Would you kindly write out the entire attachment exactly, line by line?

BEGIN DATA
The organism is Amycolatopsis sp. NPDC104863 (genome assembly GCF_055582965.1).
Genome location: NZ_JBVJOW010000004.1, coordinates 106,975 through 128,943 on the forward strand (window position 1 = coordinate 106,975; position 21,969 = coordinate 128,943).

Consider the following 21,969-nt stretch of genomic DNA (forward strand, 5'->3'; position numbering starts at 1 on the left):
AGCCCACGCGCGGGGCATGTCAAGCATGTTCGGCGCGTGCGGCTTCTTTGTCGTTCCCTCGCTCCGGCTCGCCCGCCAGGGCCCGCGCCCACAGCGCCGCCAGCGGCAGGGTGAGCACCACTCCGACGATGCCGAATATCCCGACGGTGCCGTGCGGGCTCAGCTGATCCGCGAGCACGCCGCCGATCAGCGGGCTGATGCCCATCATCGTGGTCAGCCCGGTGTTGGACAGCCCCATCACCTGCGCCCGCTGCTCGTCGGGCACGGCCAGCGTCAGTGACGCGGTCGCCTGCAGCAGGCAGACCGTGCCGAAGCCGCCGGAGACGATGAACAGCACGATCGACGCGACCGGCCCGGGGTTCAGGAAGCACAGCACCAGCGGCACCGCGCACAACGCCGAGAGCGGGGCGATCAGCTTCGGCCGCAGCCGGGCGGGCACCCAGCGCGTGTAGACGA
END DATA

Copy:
The organism is Amycolatopsis sp. NPDC104863 (genome assembly GCF_055582965.1).
Genome location: NZ_JBVJOW010000004.1, coordinates 106,975 through 128,943 on the forward strand (window position 1 = coordinate 106,975; position 21,969 = coordinate 128,943).

Consider the following 21,969-nt stretch of genomic DNA (forward strand, 5'->3'; position numbering starts at 1 on the left):
AGCCCACGCGCGGGGCATGTCAAGCATGTTCGGCGCGTGCGGCTTCTTTGTCGTTCCCTCGCTCCGGCTCGCCCGCCAGGGCCCGCGCCCACAGCGCCGCCAGCGGCAGGGTGAGCACCACTCCGACGATGCCGAATATCCCGACGGTGCCGTGCGGGCTCAGCTGATCCGCGAGCACGCCGCCGATCAGCGGGCTGATGCCCATCATCGTGGTCAGCCCGGTGTTGGACAGCCCCATCACCTGCGCCCGCTGCTCGTCGGGCACGGCCAGCGTCAGTGACGCGGTCGCCTGCAGCAGGCAGACCGTGCCGAAGCCGCCGGAGACGATGAACAGCACGATCGACGCGACCGGCCCGGGGTTCAGGAAGCACAGCACCAGCGGCACCGCGCACAACGCCGAGAGCGGGGCGATCAGCTTCGGCCGCAGCCGGGCGGGCACCCAGCGCGTGTAGACGA